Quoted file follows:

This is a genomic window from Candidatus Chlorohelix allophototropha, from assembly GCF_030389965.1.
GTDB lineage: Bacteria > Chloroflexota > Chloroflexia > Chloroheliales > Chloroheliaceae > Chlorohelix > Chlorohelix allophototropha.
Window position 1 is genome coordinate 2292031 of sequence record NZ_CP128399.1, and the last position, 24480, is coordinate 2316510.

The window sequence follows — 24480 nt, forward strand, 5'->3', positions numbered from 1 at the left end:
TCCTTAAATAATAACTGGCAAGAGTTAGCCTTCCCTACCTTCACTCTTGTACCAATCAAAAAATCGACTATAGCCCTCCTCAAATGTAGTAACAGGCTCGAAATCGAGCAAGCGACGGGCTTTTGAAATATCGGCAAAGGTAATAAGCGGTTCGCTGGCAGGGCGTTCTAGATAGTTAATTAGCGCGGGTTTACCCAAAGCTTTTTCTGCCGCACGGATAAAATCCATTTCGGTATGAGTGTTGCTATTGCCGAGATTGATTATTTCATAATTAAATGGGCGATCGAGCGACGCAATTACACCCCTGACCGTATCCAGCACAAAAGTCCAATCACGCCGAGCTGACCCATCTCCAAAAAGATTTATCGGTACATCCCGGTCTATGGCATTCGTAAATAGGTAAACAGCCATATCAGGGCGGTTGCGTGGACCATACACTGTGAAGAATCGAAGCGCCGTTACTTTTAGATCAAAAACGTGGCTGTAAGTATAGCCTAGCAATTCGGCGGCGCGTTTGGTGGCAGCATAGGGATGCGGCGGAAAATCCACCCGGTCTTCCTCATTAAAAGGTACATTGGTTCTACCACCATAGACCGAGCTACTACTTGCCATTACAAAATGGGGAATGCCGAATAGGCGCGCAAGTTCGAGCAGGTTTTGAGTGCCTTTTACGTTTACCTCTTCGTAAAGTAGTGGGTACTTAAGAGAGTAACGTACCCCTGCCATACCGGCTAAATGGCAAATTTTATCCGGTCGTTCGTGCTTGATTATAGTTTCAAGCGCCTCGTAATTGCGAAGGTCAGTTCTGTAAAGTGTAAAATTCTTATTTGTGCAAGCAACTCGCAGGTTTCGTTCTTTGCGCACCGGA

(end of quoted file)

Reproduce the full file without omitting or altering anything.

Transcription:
This is a genomic window from Candidatus Chlorohelix allophototropha, from assembly GCF_030389965.1.
GTDB lineage: Bacteria > Chloroflexota > Chloroflexia > Chloroheliales > Chloroheliaceae > Chlorohelix > Chlorohelix allophototropha.
Window position 1 is genome coordinate 2292031 of sequence record NZ_CP128399.1, and the last position, 24480, is coordinate 2316510.

The window sequence follows — 24480 nt, forward strand, 5'->3', positions numbered from 1 at the left end:
TCCTTAAATAATAACTGGCAAGAGTTAGCCTTCCCTACCTTCACTCTTGTACCAATCAAAAAATCGACTATAGCCCTCCTCAAATGTAGTAACAGGCTCGAAATCGAGCAAGCGACGGGCTTTTGAAATATCGGCAAAGGTAATAAGCGGTTCGCTGGCAGGGCGTTCTAGATAGTTAATTAGCGCGGGTTTACCCAAAGCTTTTTCTGCCGCACGGATAAAATCCATTTCGGTATGAGTGTTGCTATTGCCGAGATTGATTATTTCATAATTAAATGGGCGATCGAGCGACGCAATTACACCCCTGACCGTATCCAGCACAAAAGTCCAATCACGCCGAGCTGACCCATCTCCAAAAAGATTTATCGGTACATCCCGGTCTATGGCATTCGTAAATAGGTAAACAGCCATATCAGGGCGGTTGCGTGGACCATACACTGTGAAGAATCGAAGCGCCGTTACTTTTAGATCAAAAACGTGGCTGTAAGTATAGCCTAGCAATTCGGCGGCGCGTTTGGTGGCAGCATAGGGATGCGGCGGAAAATCCACCCGGTCTTCCTCATTAAAAGGTACATTGGTTCTACCACCATAGACCGAGCTACTACTTGCCATTACAAAATGGGGAATGCCGAATAGGCGCGCAAGTTCGAGCAGGTTTTGAGTGCCTTTTACGTTTACCTCTTCGTAAAGTAGTGGGTACTTAAGAGAGTAACGTACCCCTGCCATACCGGCTAAATGGCAAATTTTATCCGGTCGTTCGTGCTTGATTATAGTTTCAAGCGCCTCGTAATTGCGAAGGTCAGTTCTGTAAAGTGTAAAATTCTTATTTGTGCAAGCAACTCGCAGGTTTCGTTCTTTGCGCACCGGA